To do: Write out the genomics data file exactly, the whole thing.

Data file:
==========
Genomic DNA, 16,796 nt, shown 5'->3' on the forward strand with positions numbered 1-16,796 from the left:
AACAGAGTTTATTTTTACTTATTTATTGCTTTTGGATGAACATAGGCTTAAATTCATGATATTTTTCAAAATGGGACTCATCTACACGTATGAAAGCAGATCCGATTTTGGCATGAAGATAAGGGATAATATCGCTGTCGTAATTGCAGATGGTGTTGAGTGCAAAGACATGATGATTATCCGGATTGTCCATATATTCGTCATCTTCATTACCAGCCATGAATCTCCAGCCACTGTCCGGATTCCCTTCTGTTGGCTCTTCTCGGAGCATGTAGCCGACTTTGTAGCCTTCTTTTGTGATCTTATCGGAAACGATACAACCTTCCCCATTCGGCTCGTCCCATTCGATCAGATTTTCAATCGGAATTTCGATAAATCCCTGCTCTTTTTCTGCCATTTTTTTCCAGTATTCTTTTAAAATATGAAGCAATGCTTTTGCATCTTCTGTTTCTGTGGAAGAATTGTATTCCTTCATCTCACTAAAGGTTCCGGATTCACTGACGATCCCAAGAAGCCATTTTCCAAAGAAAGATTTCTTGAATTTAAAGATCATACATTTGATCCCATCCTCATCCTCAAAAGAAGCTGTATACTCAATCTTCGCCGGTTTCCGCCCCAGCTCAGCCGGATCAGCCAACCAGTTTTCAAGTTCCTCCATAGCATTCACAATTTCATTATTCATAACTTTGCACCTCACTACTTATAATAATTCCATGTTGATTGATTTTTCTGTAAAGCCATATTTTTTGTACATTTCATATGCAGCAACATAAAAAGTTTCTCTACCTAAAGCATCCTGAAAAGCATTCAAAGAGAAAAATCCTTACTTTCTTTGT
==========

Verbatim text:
Genomic DNA, 16,796 nt, shown 5'->3' on the forward strand with positions numbered 1-16,796 from the left:
AACAGAGTTTATTTTTACTTATTTATTGCTTTTGGATGAACATAGGCTTAAATTCATGATATTTTTCAAAATGGGACTCATCTACACGTATGAAAGCAGATCCGATTTTGGCATGAAGATAAGGGATAATATCGCTGTCGTAATTGCAGATGGTGTTGAGTGCAAAGACATGATGATTATCCGGATTGTCCATATATTCGTCATCTTCATTACCAGCCATGAATCTCCAGCCACTGTCCGGATTCCCTTCTGTTGGCTCTTCTCGGAGCATGTAGCCGACTTTGTAGCCTTCTTTTGTGATCTTATCGGAAACGATACAACCTTCCCCATTCGGCTCGTCCCATTCGATCAGATTTTCAATCGGAATTTCGATAAATCCCTGCTCTTTTTCTGCCATTTTTTTCCAGTATTCTTTTAAAATATGAAGCAATGCTTTTGCATCTTCTGTTTCTGTGGAAGAATTGTATTCCTTCATCTCACTAAAGGTTCCGGATTCACTGACGATCCCAAGAAGCCATTTTCCAAAGAAAGATTTCTTGAATTTAAAGATCATACATTTGATCCCATCCTCATCCTCAAAAGAAGCTGTATACTCAATCTTCGCCGGTTTCCGCCCCAGCTCAGCCGGATCAGCCAACCAGTTTTCAAGTTCCTCCATAGCATTCACAATTTCATTATTCATAACTTTGCACCTCACTACTTATAATAATTCCATGTTGATTGATTTTTCTGTAAAGCCATATTTTTTGTACATTTCATATGCAGCAACATAAAAAGTTTCTCTACCTAAAGCATCCTGAAAAGCATTCAAAGAGAAAAATCCTTACTTTCTTTGT